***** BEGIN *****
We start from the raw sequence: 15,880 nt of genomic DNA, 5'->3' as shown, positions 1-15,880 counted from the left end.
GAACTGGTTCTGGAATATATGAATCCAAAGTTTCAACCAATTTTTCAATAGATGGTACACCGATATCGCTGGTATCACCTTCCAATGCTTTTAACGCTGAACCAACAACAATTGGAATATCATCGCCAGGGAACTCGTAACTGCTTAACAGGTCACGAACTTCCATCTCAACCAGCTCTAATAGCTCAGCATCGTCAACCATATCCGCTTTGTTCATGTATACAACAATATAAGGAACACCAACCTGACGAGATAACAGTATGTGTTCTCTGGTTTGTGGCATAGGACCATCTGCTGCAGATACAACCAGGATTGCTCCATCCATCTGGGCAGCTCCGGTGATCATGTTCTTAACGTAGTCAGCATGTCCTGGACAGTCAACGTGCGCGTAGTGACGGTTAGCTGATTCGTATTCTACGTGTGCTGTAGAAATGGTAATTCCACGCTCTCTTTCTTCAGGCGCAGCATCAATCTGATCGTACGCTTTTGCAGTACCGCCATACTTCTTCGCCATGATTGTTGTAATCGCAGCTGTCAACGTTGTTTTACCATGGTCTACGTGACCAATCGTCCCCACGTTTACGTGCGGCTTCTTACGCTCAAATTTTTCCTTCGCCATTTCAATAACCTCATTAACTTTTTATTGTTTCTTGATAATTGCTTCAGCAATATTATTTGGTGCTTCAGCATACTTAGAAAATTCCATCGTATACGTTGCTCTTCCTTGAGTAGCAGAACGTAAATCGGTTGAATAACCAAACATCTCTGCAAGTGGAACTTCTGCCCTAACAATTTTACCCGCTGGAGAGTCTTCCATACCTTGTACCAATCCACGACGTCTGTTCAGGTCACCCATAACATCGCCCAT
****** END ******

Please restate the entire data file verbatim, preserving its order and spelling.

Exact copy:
We start from the raw sequence: 15,880 nt of genomic DNA, 5'->3' as shown, positions 1-15,880 counted from the left end.
GAACTGGTTCTGGAATATATGAATCCAAAGTTTCAACCAATTTTTCAATAGATGGTACACCGATATCGCTGGTATCACCTTCCAATGCTTTTAACGCTGAACCAACAACAATTGGAATATCATCGCCAGGGAACTCGTAACTGCTTAACAGGTCACGAACTTCCATCTCAACCAGCTCTAATAGCTCAGCATCGTCAACCATATCCGCTTTGTTCATGTATACAACAATATAAGGAACACCAACCTGACGAGATAACAGTATGTGTTCTCTGGTTTGTGGCATAGGACCATCTGCTGCAGATACAACCAGGATTGCTCCATCCATCTGGGCAGCTCCGGTGATCATGTTCTTAACGTAGTCAGCATGTCCTGGACAGTCAACGTGCGCGTAGTGACGGTTAGCTGATTCGTATTCTACGTGTGCTGTAGAAATGGTAATTCCACGCTCTCTTTCTTCAGGCGCAGCATCAATCTGATCGTACGCTTTTGCAGTACCGCCATACTTCTTCGCCATGATTGTTGTAATCGCAGCTGTCAACGTTGTTTTACCATGGTCTACGTGACCAATCGTCCCCACGTTTACGTGCGGCTTCTTACGCTCAAATTTTTCCTTCGCCATTTCAATAACCTCATTAACTTTTTATTGTTTCTTGATAATTGCTTCAGCAATATTATTTGGTGCTTCAGCATACTTAGAAAATTCCATCGTATACGTTGCTCTTCCTTGAGTAGCAGAACGTAAATCGGTTGAATAACCAAACATCTCTGCAAGTGGAACTTCTGCCCTAACAATTTTACCCGCTGGAGAGTCTTCCATACCTTGTACCAATCCACGACGTCTGTTCAGGTCACCCATAACATCGCCCAT